Minnesota is the best place to be a pharmacist in 2019, according to a new ranking from Drug Topics.

Most Americans are worried about the cost of healthcare and confused about a single payer system concept, according to a new survey conducted by non-profit The Physicians Foundation.

Tokyo takes the cake when it comes to overall hospital infrastructure compared to worldwide cities, according to a new ranking that measured the best hospital cities in 2019. In the U.S., Boston is the best hospital city, coming in at No. 2 worldwide.

The Trump administration released the star ratings for Medicare Advantage and Medicare Part D prescription drug plans just before the 2020 open enrollment period.

Nearly 1,300 cases of lung injuries associated with e-cigarette use, or vaping, have been reported in nearly every state in the U.S., while 26 deaths have been reported in 21 states. The epidemic has sparked an investigation from the CDC and many states, and the illness has gained a new name.

A handful of states are contemplating leaving the federal healthcare marketplace in favor of their own state-based marketplace. 

Healthcare organizations are seeing a higher rate of cyberattacks, with more targeted email campaigns and more staff members being attacked, according to a report from Proofpoint that outlined emerging trends in cyberattacks.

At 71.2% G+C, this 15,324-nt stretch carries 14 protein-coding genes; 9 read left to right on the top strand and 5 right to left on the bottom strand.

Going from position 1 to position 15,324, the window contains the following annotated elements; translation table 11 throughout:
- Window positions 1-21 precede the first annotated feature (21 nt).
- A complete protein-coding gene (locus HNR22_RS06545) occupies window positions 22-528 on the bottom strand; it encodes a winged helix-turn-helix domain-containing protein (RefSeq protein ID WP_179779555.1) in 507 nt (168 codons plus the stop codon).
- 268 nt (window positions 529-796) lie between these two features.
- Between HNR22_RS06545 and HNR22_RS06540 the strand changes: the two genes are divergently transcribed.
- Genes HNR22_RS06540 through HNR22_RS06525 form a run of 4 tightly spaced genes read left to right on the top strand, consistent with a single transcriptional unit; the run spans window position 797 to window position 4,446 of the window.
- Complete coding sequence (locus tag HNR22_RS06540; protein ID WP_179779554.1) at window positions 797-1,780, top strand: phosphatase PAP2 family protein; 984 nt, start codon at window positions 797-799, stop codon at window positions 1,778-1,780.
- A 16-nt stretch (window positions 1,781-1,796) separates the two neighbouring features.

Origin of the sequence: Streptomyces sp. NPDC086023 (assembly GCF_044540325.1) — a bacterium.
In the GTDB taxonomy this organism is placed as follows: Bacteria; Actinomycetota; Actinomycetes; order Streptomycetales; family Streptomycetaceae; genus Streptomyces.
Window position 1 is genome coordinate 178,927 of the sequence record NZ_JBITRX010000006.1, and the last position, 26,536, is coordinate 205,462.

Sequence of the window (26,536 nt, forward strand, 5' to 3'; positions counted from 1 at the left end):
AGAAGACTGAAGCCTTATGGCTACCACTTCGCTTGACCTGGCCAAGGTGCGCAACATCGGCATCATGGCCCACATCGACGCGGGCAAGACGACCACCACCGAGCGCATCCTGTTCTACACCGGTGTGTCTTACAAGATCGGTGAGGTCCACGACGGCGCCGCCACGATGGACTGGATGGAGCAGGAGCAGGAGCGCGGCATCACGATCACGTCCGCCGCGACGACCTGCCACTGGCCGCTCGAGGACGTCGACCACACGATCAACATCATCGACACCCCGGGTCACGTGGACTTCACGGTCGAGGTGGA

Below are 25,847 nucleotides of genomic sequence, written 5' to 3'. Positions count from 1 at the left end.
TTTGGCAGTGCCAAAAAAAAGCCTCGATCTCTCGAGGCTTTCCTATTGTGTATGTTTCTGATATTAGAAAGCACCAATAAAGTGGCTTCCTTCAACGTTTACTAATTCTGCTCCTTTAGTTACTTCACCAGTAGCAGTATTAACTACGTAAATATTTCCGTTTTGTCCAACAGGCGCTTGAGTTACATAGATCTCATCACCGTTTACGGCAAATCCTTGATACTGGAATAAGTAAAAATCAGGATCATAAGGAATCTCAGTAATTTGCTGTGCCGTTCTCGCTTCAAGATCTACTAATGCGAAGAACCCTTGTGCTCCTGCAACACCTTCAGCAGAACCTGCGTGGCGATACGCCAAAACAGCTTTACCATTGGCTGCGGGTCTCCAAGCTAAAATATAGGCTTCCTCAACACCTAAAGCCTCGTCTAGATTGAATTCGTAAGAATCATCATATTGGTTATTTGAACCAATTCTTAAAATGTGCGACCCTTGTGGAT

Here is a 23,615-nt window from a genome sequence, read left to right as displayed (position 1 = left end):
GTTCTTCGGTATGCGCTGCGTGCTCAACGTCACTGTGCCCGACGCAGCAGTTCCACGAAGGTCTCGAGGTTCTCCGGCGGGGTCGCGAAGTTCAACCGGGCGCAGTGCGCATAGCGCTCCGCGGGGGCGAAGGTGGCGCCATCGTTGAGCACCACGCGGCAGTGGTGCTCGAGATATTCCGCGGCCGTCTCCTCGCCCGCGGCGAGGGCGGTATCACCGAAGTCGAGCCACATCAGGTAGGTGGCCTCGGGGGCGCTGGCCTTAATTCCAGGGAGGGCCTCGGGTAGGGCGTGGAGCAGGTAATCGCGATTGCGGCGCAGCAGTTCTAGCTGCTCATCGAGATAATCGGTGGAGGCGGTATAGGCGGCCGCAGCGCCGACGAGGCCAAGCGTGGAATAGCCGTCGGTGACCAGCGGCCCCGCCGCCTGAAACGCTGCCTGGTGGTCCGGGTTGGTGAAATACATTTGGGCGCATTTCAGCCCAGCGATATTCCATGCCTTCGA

Johnson & Johnson was hit with an $8 billion judgment and ordered to pay a Maryland man after the company failed to sufficiently warn users that its antipsychotic drug Risperdal could cause breast growth in men.

Surgical staplers are the No. 1 health technology hazard for 2020, according to a new ranking from ECRI Institute.

The American Medical Association sent a letter to the CEOs of five of the largest commerce companies in the U.S. urging them to take action against the sale of illicit e-cigarette products on their platforms.

A whopping 25% of spending in the U.S. healthcare system is waste, between $760 billion and $935 billion, according to a Humana-led study in JAMA.

A recent guideline published in the Annals of Internal Medicine is getting some serious blowback from medical professionals. That’s because the guideline stated adults can continue eating red and processed meat without much harm to their health, arguing that previous research showing health harms from these products is weak.